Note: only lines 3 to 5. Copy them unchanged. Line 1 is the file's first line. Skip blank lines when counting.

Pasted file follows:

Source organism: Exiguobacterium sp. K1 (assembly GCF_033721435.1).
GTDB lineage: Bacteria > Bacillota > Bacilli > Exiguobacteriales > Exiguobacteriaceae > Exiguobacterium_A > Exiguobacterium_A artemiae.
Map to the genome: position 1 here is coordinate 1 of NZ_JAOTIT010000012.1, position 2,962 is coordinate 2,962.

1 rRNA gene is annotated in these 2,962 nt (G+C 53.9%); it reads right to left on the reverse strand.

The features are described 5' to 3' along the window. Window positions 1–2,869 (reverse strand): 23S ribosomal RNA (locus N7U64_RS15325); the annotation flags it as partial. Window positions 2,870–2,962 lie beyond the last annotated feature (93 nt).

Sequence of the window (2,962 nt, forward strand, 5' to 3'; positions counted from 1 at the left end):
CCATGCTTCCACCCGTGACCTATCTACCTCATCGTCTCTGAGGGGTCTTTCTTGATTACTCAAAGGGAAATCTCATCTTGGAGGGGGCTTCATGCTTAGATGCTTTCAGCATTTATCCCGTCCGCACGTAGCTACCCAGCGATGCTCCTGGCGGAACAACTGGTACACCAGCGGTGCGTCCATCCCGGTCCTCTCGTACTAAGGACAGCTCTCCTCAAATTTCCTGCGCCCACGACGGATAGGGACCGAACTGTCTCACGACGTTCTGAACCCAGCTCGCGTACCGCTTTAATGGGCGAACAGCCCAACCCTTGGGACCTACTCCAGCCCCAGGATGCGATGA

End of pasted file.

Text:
Map to the genome: position 1 here is coordinate 1 of NZ_JAOTIT010000012.1, position 2,962 is coordinate 2,962.

1 rRNA gene is annotated in these 2,962 nt (G+C 53.9%); it reads right to left on the reverse strand.

The features are described 5' to 3' along the window. Window positions 1–2,869 (reverse strand): 23S ribosomal RNA (locus N7U64_RS15325); the annotation flags it as partial. Window positions 2,870–2,962 lie beyond the last annotated feature (93 nt).